COVID on Campus: Unprecedented challenges, mixed results

But an analysis of the efforts at four major Midwestern universities shows that no matter what schools tried — whether it was Illinois’ much-touted testing program or Missouri’s lack of comprehensive or random testing — the results were much worse than predicted. At those campuses and the flagship universities in Indiana and Wisconsin, at least 15,000 tested positive for COVID-19 this fall.

COVID-19 deaths go uninvestigated as OSHA takes a hands-off approach to meatpacking plants

Normally, a workplace death in the United States is met with a swift and thorough response. 

By law, employers must report a death within eight hours to the U.S. Occupational Health and Safety Administration. An inspector from OSHA typically arrives within a day to interview workers, review the site of the incident, and determine whether the death resulted from unsafe conditions. For workers in the meatpacking industry during the COVID-19 pandemic, however, the system of swift reporting and next-day inspections that should protect them has broken down. 

At least 239 meatpacking workers have died and 45,000 have contracted the coronavirus since the start of the pandemic, according to tracking by the Midwest Center for Investigative Reporting. But companies reported less than half that number of deaths to OSHA, a joint investigation by USA TODAY and the Midwest Center found. Experts say that's in large part because the agency weakened reporting requirements during the pandemic. 

Even fewer deaths triggered the kind of robust investigation OSHA typically conducted before the pandemic.

The Ag Blazin’ Five for 2021 (and beyond)

OK...it's once again time for your audacious commentator to give his hot takes on the agriculture stories that will make news in 2021. This year I've enlisted the help of Homer Simpson who truly knows something about predicting agricultural events before they happened (witness the Simpson take on a horsemeat scandal and the invention of the “tomacco plant”).

Opinion: The top agricultural story of 2020 is…

In a normal year we would be debating several worthy agricultural stories as the most important. We certainly would be taking a hard look at the continuing dicamba herbicide saga. 2020 saw the U.S. Court of Appeals for the Ninth Circuit de-register dicamba formulations in the middle of the growing season from Bayer AG, Corteva, and BASF because of shoddy regulatory control at the Environmental Protection Agency:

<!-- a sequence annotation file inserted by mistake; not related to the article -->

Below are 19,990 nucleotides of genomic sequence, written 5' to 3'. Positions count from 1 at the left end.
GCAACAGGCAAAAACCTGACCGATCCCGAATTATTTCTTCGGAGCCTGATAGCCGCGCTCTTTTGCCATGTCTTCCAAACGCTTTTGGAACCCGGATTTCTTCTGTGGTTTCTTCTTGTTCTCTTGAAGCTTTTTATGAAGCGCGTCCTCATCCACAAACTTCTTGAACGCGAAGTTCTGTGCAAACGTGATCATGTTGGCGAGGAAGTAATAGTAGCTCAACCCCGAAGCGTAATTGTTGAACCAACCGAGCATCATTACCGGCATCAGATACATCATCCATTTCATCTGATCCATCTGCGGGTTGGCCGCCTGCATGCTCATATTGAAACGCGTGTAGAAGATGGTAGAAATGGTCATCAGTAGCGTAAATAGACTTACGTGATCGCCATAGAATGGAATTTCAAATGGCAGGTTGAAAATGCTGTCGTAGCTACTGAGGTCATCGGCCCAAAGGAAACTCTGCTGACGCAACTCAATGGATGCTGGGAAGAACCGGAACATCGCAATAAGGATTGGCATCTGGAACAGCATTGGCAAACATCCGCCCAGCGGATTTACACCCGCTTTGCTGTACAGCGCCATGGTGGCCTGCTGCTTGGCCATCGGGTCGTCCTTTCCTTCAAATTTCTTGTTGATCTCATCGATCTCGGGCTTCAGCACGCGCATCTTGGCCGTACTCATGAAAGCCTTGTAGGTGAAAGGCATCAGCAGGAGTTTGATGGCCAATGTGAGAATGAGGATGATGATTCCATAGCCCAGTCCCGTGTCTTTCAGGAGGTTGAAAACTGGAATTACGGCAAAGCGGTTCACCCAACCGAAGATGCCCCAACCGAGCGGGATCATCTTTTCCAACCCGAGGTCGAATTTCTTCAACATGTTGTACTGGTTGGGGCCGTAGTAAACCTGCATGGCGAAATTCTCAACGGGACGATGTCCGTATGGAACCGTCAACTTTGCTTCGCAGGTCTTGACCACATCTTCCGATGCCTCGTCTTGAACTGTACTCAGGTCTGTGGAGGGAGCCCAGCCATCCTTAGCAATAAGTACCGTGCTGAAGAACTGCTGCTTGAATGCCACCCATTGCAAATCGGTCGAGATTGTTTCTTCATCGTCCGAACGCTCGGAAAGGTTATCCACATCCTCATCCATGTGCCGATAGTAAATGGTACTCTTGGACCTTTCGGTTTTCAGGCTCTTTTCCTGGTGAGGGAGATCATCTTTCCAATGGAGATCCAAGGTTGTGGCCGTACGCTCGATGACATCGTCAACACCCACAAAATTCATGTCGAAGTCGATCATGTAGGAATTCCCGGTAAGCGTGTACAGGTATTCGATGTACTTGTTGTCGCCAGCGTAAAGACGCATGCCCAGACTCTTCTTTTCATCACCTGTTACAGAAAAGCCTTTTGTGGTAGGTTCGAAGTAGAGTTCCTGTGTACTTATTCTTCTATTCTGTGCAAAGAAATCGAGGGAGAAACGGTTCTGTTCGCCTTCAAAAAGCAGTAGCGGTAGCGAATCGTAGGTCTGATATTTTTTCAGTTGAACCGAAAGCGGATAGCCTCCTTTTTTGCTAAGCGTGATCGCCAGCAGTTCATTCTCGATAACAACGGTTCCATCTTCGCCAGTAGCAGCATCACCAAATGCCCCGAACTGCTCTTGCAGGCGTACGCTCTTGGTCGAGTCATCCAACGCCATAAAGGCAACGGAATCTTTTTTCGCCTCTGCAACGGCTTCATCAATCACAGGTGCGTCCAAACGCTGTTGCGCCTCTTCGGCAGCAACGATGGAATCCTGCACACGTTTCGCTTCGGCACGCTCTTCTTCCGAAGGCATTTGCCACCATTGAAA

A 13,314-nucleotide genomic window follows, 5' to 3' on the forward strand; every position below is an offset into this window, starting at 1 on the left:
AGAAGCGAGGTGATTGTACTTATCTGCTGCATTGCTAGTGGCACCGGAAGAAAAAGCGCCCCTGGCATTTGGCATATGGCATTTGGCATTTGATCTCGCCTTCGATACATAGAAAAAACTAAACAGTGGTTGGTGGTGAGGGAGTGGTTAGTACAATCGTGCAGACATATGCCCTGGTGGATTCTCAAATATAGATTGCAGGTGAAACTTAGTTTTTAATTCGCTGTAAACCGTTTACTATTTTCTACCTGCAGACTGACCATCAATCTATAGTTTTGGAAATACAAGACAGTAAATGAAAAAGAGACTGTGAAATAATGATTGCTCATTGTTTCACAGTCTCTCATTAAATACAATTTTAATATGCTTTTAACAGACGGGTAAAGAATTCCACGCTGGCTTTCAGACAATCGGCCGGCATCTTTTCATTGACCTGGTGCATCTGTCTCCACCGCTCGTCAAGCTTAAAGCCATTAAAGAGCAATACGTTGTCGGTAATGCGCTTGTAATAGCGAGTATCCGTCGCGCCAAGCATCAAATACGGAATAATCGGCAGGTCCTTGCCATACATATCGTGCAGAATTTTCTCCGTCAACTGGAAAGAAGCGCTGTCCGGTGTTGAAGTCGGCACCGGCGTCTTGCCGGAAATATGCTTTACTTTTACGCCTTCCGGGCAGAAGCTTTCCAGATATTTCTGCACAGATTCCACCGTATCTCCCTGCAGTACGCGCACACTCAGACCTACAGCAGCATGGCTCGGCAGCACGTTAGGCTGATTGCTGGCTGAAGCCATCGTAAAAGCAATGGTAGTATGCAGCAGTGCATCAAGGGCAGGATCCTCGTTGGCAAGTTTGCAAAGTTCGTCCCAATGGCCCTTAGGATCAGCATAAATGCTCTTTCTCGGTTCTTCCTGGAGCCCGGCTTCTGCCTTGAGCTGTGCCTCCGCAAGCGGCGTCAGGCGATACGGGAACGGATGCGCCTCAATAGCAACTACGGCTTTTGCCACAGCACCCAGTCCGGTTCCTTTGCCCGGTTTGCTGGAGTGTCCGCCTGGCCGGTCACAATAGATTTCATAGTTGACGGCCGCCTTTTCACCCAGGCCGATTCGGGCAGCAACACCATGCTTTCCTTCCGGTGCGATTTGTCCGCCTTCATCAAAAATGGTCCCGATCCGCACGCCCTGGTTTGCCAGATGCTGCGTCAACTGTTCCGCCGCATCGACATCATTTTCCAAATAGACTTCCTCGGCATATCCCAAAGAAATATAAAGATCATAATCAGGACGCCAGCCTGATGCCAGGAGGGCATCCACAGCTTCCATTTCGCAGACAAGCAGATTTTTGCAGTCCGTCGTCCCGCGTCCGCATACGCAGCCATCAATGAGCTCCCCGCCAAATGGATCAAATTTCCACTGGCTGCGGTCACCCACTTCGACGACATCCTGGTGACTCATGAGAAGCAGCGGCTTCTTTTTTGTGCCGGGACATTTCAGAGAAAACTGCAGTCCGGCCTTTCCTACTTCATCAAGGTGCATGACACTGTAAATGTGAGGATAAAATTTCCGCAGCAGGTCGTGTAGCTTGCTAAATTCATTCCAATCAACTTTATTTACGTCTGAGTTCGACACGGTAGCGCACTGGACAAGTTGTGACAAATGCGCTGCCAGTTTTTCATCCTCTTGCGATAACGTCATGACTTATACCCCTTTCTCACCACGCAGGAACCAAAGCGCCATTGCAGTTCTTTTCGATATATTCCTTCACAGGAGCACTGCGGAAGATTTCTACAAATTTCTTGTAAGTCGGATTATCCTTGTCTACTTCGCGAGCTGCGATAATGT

Opinion: OSHA and Big Meat should be investigated over COVID-19 response

Last month our worst fears were confirmed after the Occupational Safety and Health Administration issued a pair of COVID-19 safety violation related fines against Big-Meat giants China WH-group owned Smithfield Foods and Brazilian-owned JBS. Mismanagement at Smithfield’s meat packing plant in Sioux Falls, South Dakota resulted in almost 13-hundred COVID-19 positive tests. Four plant workers died. JBS is equally culpable. At the JBS USA plant in Greeley, Colorado 290 workers tested positive for COVID-19. Six have died.

Empleados de la industria cárnica aseguran que la política de asistencia los obliga a trabajar con posibles síntomas de Covid-19

En abril, a pesar de su fiebre, un trabajador de la industria de las empacadoras de carne continuó extrayendo los huesos del cuello de los cerdos en una planta de la compañía JBS en Iowa.

Dos semanas después, dio positivo a Covid-19. Pero mientras tanto, dijo, siguió marcando su entrada debido a un sistema de asistencia sancionador bastante común en las plantas : el sistema de puntos.